Why does it seem that most IT departments are woefully un-prepared for IT innovation? Why are they usually viewed as the detractors and inhibitors of technology rather than the innovators and enablers? My own analysis is that the IT department is saddled with processes based on project management that do not allow for innovation.
The typical process calls for annual plans, budgets, needs assessment, and staff assignments with the requisite meetings, status reports, and tracking metrics. Look at the technologies that have made their way into the enterprise with none of these management overlays: the Internet, email, Instant Messaging, WiFi, Blackberrys and now iPhones. When you look at that list you have to ask, “Just what did the IT department bring to the party?”
If your organization is like most, the IT department is tasked with cleaning up after the fact. The most urgent need is usually security. All of these technologies have introduced dire security threats but the benefits from them are tremendous. Most businesses today cannot even function without email. Part of my job is to help enterprises think about these new technologies and attempt to secure them before they get deployed. This is so the painful implementation of policies and security after the fact does not detract from the technology’s benefit. In that light, I am writing today about social networking.
Social networking is simply people using technology to work together, share information, and communicate. A big part of it is the discovery and exploration of people and information that should be linked. Tools that contribute to successful social networking include Facebook, Twitter, LinkedIn, Sharepoint, blogs, and hundreds of applications and spin off websites that support these. And like the other consumer technologies mentioned here, you will be just as successful at blocking the use of social networks as you were at blocking email or the Internet.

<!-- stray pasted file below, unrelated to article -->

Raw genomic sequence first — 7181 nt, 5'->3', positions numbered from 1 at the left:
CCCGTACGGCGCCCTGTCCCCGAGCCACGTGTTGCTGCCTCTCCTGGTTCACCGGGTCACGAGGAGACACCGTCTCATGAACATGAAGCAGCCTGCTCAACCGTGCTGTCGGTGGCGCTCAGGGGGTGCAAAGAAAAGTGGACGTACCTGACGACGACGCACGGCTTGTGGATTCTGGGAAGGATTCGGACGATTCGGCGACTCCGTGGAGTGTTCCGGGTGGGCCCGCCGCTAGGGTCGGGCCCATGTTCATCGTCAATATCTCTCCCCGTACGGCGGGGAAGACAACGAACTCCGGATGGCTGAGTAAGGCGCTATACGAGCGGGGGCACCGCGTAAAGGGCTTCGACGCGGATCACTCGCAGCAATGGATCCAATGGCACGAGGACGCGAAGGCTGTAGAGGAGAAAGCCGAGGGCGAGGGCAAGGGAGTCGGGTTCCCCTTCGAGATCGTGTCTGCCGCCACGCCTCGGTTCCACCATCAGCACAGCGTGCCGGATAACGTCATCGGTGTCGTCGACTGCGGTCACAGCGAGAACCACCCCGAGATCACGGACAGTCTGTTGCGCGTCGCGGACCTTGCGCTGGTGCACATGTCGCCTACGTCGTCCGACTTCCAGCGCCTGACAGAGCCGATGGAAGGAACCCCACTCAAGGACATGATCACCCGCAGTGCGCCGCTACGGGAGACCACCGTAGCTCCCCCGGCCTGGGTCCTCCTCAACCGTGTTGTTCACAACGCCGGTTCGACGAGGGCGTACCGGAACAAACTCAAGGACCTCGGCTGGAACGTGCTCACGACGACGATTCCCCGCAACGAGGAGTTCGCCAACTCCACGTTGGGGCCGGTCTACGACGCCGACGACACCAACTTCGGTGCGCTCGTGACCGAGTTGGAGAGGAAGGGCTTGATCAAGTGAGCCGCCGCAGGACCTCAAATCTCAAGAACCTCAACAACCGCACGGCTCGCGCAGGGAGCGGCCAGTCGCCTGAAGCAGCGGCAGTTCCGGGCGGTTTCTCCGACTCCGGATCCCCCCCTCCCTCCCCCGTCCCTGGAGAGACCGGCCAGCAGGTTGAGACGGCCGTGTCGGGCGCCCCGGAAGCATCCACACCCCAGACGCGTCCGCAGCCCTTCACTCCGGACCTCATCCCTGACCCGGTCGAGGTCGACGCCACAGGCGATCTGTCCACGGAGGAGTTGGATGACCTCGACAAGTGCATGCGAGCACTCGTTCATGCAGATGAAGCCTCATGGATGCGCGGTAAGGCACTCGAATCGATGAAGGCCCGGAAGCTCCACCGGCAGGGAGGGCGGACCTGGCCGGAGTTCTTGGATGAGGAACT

Lack of Password Control
Social networks, so called web 2.0 sites in particular, have become the masters of quick and easy signup. The norm has become to ask users for a unique name, password, and email address. To avoid excessive spamming of the groups a confirmation email is sent. Digg, Reddit, De.licio.us, are like this, making it easy for users to be anonymous. Some sites, Twitter in particular, fail to even ask for a useable email address. These sites are the most vulnerable to abuse. One aspect of social networks that is deleterious to good security behavior is the tendency for new applications built off of existing ones to ask for your passwords. It is very common for a new social site to request Google, MSN, and Yahoo! passwords so that your contact list can be harvested to recruit more members.
During the November elections a site was launched in
Over 20,000 people voted, giving up their IDs and passwords to an unknown site. The risk of losing control over a Twitter account is exacerbated by the fact that most people re-use passwords at multiple sites. In other words, a lost account at Twitter could quickly lead to loss of control to Gmail, Yahoo! or even their corporate access. Does the CEO of Zappos, a prolific and famous Twitter-er, use a strong password for his Twitter account? Does he use a different password than his remote access credentials? I don’t know but I’d bet I’m not the only one wondering.